The fact that pan-European retail real estate investment volumes in H1 2022 were the highest in three years – a welcome boost to the sector – only tells half the story.
Data from CBRE shows that H1 deals climbed to over €20 bn, some 50% higher than the same time last year, returning retail investment to a market share of around 15%.
Yet this revival is only one part of a picture which has darkened considerably since Russia invaded Ukraine in February. High energy and commodity prices and soaring inflation and interest rates in the light of ongoing supply chain woes are affecting politics, economics and society. Indexed rents are raising costs further for retailers, while consumers take a hit to their wallets. When funds are tight, discretionary spending is often the first to go.
That said, in an increasingly bleak transactional environment for the wider real estate market, retail assets still have their admirers. The price discovery issue blocking many office and logistics deals is arguably less present in the world of retail, notes Chris Gardener, head of pan-European retail at CBRE.
‘There has already been a pricing shift on retail post-Covid,’ he notes. ‘Therefore, we are able to absorb a bit of the pricing dislocation within current markets. Prices won’t have to move far for deals to be done.’
In the landscape of retail, grocery, convenience and retail parks are the most highly traded assets, representing around 40% of the total pie, Gardener says, although shopping centre deals have been creeping up – now representing 25% of deals. On top of that, ‘outlet centres are incredibly attractive’, he notes.
‘I think it’s one of the sectors to monitor closely. Although it makes up a very small proportion of the whole retail market, there is a rarity in the assets that trade, which adds an implied value.’ He adds: ‘Also, in times of economic headwinds, outlets tend to perform resiliently.’
For Gardener, although many retail assets haven’t benefitted from the tourism flows which contributed to their revenues in the past, many have ‘managed to return to pre-pandemic levels of trading on domestic traffic alone. That bodes well if and when tourists return,’ he says.
The global pandemic – the ultimate test for retailers and landlords as many stores were literally closed – has also brought other lessons. ‘Covid proved whether your asset was mission critical or just another centre,’ he says. ‘That has created further polarisation in the sector.’
Many assets which didn’t maintain occupancy levels and leasing tension have weakened and face a difficult time in the next 18 months, but those that have will be in a strong position to negotiate the challenges of increasing overheads and inflation with tenants. Depending on location, however, urban sites are often ripe for repurposing to ‘whatever suits the catchment of a city’.
Meanwhile, grocery assets, which traded well during the pandemic as they were seen as star performers, are a little more vulnerable to macroeconomic headwinds now. ‘They are still attractive, but the fluctuations in the debt markets are potentially a problem as margins are now tight. The market is repricing them, but nevertheless, assets with long leases still offer stable income in challenging consumer times.’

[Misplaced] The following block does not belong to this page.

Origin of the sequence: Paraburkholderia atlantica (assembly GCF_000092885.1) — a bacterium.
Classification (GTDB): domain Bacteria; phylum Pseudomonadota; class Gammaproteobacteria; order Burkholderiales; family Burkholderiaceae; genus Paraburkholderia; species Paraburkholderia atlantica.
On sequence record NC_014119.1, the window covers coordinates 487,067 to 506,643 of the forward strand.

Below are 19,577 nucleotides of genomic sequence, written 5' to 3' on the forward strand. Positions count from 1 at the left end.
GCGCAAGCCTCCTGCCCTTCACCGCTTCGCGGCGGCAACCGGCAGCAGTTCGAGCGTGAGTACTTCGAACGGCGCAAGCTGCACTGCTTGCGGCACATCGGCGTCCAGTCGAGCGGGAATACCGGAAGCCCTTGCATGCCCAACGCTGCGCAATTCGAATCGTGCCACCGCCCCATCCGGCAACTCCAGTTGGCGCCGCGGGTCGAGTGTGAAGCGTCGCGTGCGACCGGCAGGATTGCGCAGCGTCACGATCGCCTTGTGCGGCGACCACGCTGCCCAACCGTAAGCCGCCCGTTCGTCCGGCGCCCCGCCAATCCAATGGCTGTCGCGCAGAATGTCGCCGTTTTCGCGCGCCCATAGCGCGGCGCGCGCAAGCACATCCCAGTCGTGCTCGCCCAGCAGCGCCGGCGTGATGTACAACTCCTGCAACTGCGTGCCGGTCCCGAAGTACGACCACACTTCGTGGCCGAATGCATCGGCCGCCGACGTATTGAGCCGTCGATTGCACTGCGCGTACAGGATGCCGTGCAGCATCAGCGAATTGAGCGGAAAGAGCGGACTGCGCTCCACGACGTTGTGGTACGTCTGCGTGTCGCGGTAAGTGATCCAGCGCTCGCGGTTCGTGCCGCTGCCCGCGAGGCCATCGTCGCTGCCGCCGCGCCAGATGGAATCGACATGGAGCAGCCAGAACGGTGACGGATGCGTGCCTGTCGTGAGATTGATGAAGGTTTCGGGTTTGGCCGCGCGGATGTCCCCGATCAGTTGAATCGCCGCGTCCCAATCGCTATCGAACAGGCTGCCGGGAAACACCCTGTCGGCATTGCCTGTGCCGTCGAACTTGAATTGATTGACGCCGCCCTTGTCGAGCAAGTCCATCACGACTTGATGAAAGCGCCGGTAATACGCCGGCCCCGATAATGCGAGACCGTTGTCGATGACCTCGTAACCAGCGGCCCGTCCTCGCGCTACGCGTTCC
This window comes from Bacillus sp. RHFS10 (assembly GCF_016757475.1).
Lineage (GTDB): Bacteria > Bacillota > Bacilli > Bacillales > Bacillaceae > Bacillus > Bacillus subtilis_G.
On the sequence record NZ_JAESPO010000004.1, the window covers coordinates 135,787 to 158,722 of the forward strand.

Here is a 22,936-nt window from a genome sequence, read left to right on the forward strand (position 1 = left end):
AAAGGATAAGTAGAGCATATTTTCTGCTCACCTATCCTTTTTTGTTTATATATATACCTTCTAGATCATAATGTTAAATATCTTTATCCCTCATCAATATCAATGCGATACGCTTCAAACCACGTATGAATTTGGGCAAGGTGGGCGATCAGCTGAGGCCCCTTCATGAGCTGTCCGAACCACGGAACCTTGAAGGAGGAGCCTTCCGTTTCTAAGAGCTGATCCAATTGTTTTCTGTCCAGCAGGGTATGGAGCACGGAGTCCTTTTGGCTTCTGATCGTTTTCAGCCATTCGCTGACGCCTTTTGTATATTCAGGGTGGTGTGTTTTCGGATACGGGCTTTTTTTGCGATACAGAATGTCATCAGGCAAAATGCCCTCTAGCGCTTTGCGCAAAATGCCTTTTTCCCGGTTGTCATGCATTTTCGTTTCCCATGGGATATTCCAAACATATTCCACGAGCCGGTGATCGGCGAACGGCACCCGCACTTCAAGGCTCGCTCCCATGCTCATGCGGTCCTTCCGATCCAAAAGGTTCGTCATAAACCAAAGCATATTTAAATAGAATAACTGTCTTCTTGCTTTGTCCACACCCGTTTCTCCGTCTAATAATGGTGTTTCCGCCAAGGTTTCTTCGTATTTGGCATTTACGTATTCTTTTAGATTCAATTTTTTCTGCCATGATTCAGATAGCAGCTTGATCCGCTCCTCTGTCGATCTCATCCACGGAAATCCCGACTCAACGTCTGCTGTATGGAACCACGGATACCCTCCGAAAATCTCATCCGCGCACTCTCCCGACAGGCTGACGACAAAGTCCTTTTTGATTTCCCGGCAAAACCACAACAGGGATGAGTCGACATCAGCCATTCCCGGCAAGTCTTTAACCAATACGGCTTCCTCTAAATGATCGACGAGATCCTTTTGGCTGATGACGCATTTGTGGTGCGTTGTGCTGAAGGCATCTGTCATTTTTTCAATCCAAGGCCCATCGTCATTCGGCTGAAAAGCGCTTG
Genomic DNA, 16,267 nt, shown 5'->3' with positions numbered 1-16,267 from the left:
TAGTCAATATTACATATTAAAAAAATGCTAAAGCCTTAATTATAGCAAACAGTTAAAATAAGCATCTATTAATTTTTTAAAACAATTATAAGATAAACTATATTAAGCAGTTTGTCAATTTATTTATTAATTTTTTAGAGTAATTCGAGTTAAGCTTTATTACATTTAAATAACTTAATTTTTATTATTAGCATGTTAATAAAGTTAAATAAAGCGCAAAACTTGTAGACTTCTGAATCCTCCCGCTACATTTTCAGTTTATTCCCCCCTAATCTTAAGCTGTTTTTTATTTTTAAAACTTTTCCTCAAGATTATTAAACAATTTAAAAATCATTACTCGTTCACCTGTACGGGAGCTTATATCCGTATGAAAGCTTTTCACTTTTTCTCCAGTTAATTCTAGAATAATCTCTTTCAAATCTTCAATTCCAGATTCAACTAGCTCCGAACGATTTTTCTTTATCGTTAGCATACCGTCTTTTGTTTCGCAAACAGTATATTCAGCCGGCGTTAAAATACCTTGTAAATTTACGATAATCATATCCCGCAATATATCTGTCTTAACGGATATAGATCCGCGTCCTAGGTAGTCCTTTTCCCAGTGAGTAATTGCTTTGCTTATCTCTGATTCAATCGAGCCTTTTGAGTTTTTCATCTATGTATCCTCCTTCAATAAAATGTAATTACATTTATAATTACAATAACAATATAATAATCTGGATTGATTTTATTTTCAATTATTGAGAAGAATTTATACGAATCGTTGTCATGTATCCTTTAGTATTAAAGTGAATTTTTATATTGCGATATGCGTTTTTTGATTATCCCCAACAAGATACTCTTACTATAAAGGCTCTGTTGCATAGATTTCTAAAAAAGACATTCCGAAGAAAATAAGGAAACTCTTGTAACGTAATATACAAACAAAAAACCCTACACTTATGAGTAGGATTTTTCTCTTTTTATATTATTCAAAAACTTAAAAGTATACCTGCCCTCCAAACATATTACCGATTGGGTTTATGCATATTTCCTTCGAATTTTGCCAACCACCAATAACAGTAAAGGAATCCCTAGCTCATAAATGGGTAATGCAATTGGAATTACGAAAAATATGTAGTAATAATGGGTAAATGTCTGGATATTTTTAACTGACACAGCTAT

Beyond merely surviving, there is still a bright future for a class of ‘star performers’ in the retail arena, suggests Eric Decouvelaere, EMEA head of retail operator division at CBRE Investment Management. Part of Decouvelaere’s job is persuading investors whose funds they manage that retail is still an interesting and rewarding investment.
He says: ‘We have invested a lot in client relationship management to be closer to our tenants. `The second part of our strategy lies in customer intelligence, compiling both hard and soft data. For us that means consulting focus groups to find out what the customer really wants.
‘What really makes a winning asset? I won’t say it’s retail parks, or outlets, or any subsector in particular. It varies so much on an asset-by-asset basis. Ultimately, a successful asset combines a great location with absolute relevance and the operational capabilities to boot. It’s about building a sustainable retail destination, which requires a lot of work.’
He adds: ‘These operational and service-side skills are absolutely key for retail’s next phase.
In the past, retail was supply driven. Now it’s demand driven and that means really speaking to and responding to consumer needs. Meanwhile, I don’t see online as competition any more – it’s just another distribution channel. I’m convinced we can also play to its advantages.’
At the end of the day, says Decouvelaere, ‘retail faces many of the same challenges as the rest of real estate,’ he notes. ‘That is, the challenge to understand occupier needs better, and be much more long term in approach in terms of both occupiers and investment cycles.
‘Retail is still exciting. We are a little ahead of the other asset classes because the sector has already suffered so much in the last three years. Our job now is to re-educate investors with solid, hard data. Sales are above pre-Covid levels, occupancy is good in the best assets, and the decline in footfall is reversing. We’re not quite at 2019 levels, but in its own way, this is a much healthier and more realistic market.’